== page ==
Russian software giant Yandex repels largest DDoS attack in history

According to the company, the attack reached a record of almost 22 million requests per second. Apparently, the "Meris" botnet, which is said to operate via compromised equipment of the MikroTik company, is behind the attack

Russian software giant Yandex repels largest DDoS attack in history

BIGSTOCK/Copyright: Ashkat Gilyakhov

Russian software giant Yandex confirmed at the end of last week that it succeeded in repelling a distributed denial-of-service (DDoS) attack that took place last month and at the beginning of this month, claiming that it was the biggest attack of its kind in history. One of the products marketed by the company is a service for protection against such attacks. 

According to an official statement by the company, the attack – in which the malicious actors tried to flood the computer system with unusually high volumes of traffic so that it would not be able to cope with the scale of data – started in August and reached a record level last week on September 5.  

"Our experts did manage to repel a record attack of nearly 22 million requests per second (RPS). This is the biggest known attack in the history of the internet," Yandex said. It also provided a breakdown of the statistics: 5.3 million RPS on August 7, 9.6 million RPS on August 29, and 21.8 million RPS on Sept. 5.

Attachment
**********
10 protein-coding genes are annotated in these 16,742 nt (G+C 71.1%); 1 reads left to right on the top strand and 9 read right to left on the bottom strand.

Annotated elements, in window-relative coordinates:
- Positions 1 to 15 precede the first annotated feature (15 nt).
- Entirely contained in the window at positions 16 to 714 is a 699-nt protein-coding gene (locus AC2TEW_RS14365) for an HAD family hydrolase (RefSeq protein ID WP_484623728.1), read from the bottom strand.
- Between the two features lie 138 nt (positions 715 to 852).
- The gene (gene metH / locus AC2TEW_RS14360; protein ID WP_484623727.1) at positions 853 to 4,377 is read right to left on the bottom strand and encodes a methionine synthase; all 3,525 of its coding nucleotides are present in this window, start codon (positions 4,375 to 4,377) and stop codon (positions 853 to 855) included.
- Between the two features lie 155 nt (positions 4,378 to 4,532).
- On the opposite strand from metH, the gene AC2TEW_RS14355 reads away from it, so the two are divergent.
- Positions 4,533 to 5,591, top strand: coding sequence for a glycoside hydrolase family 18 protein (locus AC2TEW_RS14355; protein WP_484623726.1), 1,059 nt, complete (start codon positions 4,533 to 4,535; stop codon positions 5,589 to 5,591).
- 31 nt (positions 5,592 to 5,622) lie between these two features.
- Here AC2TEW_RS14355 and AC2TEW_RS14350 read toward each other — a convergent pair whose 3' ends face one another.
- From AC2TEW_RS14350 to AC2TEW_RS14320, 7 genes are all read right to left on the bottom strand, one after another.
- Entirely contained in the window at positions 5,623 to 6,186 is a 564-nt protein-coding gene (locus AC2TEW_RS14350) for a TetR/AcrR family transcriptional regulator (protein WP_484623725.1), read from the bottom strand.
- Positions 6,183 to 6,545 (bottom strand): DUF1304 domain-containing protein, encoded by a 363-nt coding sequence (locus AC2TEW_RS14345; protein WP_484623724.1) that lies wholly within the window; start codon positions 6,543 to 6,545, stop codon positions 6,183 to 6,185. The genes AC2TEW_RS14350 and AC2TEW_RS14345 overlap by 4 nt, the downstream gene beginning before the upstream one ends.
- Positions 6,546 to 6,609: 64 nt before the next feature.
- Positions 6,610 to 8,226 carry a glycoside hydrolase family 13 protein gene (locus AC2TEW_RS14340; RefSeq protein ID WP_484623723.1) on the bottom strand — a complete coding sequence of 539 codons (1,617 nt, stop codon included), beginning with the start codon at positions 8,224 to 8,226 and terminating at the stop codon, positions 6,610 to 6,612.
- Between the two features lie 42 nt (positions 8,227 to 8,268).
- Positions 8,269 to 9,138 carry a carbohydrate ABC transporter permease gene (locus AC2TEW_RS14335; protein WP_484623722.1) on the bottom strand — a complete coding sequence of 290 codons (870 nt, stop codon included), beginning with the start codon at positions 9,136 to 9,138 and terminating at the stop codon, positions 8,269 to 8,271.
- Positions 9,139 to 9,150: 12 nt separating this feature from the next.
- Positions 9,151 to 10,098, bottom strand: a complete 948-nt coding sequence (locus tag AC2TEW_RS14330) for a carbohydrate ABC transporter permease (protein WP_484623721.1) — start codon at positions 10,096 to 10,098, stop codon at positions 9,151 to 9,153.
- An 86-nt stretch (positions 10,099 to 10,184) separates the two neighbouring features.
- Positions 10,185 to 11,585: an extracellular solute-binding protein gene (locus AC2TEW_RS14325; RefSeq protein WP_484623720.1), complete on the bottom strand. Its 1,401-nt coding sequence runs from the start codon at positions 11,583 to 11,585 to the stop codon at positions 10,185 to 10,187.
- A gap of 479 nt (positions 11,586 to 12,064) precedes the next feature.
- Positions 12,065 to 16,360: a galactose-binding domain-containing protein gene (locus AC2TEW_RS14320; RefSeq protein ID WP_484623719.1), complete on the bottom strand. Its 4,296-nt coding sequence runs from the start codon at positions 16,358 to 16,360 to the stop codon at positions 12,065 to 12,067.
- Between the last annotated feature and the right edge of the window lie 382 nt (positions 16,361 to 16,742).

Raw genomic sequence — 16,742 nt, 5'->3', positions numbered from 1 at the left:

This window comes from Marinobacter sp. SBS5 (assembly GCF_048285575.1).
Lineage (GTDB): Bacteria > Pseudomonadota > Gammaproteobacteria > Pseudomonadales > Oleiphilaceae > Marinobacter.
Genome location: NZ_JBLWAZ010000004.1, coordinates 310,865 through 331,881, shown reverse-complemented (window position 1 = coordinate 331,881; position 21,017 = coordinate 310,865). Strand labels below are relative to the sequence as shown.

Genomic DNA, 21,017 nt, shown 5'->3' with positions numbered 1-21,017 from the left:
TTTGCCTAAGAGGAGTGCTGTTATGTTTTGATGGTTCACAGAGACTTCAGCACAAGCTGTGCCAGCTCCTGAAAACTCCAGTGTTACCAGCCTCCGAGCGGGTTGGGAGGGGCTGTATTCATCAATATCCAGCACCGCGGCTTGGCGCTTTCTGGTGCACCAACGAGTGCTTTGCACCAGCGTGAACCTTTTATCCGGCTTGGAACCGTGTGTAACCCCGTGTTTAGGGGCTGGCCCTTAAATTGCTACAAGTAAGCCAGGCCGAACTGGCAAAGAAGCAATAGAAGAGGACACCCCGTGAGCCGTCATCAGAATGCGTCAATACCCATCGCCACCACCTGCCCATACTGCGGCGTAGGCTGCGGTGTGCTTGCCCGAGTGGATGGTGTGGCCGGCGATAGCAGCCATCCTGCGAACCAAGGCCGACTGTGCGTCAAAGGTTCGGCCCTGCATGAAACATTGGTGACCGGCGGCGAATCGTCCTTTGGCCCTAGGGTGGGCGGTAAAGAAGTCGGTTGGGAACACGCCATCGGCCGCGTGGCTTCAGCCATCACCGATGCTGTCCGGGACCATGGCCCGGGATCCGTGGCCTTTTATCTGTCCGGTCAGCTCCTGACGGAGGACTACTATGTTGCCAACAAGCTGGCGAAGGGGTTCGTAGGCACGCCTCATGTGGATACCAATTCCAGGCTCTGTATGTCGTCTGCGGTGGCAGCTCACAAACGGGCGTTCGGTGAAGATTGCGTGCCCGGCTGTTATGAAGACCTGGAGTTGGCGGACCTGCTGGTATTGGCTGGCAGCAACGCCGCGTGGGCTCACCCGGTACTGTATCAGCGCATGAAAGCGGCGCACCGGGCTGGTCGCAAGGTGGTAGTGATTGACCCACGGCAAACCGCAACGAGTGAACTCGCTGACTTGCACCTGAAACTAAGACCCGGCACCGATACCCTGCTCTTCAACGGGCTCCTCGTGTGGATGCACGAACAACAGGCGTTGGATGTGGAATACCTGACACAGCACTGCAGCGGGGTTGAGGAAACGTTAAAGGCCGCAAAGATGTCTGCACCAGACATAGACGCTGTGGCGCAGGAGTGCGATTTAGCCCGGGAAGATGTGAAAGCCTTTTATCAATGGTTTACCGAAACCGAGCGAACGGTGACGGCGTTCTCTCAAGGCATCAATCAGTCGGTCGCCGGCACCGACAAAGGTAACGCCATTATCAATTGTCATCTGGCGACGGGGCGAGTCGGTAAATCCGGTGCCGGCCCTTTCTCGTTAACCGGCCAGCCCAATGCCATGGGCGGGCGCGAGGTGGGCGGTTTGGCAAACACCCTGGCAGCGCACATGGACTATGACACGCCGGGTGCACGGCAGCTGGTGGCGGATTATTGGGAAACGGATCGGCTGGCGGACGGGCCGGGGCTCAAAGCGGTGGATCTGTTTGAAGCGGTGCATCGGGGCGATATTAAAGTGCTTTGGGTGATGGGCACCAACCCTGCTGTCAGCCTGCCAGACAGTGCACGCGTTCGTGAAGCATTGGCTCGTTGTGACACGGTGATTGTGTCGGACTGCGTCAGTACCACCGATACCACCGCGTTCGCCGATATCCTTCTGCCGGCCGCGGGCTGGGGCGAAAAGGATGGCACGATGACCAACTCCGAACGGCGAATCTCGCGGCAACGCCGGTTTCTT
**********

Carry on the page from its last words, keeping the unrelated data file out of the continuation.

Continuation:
The company estimates that it was attacked by more than 200,000 bots working as part of a network, which has been named "Meris" (meaning "plague" in Latvian) because, the company claims, the botnet operates via compromised devices of Latvian communication equipment company MikroTik. In the last few weeks, there have been devastating DDoS attacks in New Zealand, the U.S.  and Russia, all attributed to the Meris botnet, the company's statement said. 

The botnet was spotted for the first time in June. In August, network infrastructure company Cloudfare announced that it had repelled a DDoS attack by Meris that reached 17.2 million RPS – almost three times larger than the largest attack it was aware of, according to the company. On Friday, popular cybersecurity blog Krebs on Security reported that it too had been attacked by the botnet.  

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